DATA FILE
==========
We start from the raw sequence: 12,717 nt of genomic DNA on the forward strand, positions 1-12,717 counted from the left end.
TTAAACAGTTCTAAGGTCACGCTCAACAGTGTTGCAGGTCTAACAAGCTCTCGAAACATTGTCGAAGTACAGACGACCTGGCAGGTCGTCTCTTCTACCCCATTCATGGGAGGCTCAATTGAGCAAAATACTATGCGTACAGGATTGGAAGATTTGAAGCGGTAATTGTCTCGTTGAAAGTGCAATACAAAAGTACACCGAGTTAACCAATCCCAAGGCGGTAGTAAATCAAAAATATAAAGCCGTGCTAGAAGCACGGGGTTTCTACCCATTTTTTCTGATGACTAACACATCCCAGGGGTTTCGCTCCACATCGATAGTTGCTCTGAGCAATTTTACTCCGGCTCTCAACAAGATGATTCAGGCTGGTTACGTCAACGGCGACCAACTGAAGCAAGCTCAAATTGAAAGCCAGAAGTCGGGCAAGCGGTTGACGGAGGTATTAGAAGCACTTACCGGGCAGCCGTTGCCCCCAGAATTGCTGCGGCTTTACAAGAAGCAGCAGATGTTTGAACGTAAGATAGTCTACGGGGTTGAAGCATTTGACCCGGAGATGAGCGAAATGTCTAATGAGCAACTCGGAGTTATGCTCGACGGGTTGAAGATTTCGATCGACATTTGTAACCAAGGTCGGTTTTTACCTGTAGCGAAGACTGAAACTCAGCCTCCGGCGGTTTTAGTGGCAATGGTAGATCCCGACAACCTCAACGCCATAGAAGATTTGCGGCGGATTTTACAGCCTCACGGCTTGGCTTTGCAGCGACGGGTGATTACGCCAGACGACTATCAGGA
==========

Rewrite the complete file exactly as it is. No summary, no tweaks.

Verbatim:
We start from the raw sequence: 12,717 nt of genomic DNA on the forward strand, positions 1-12,717 counted from the left end.
TTAAACAGTTCTAAGGTCACGCTCAACAGTGTTGCAGGTCTAACAAGCTCTCGAAACATTGTCGAAGTACAGACGACCTGGCAGGTCGTCTCTTCTACCCCATTCATGGGAGGCTCAATTGAGCAAAATACTATGCGTACAGGATTGGAAGATTTGAAGCGGTAATTGTCTCGTTGAAAGTGCAATACAAAAGTACACCGAGTTAACCAATCCCAAGGCGGTAGTAAATCAAAAATATAAAGCCGTGCTAGAAGCACGGGGTTTCTACCCATTTTTTCTGATGACTAACACATCCCAGGGGTTTCGCTCCACATCGATAGTTGCTCTGAGCAATTTTACTCCGGCTCTCAACAAGATGATTCAGGCTGGTTACGTCAACGGCGACCAACTGAAGCAAGCTCAAATTGAAAGCCAGAAGTCGGGCAAGCGGTTGACGGAGGTATTAGAAGCACTTACCGGGCAGCCGTTGCCCCCAGAATTGCTGCGGCTTTACAAGAAGCAGCAGATGTTTGAACGTAAGATAGTCTACGGGGTTGAAGCATTTGACCCGGAGATGAGCGAAATGTCTAATGAGCAACTCGGAGTTATGCTCGACGGGTTGAAGATTTCGATCGACATTTGTAACCAAGGTCGGTTTTTACCTGTAGCGAAGACTGAAACTCAGCCTCCGGCGGTTTTAGTGGCAATGGTAGATCCCGACAACCTCAACGCCATAGAAGATTTGCGGCGGATTTTACAGCCTCACGGCTTGGCTTTGCAGCGACGGGTGATTACGCCAGACGACTATCAGGA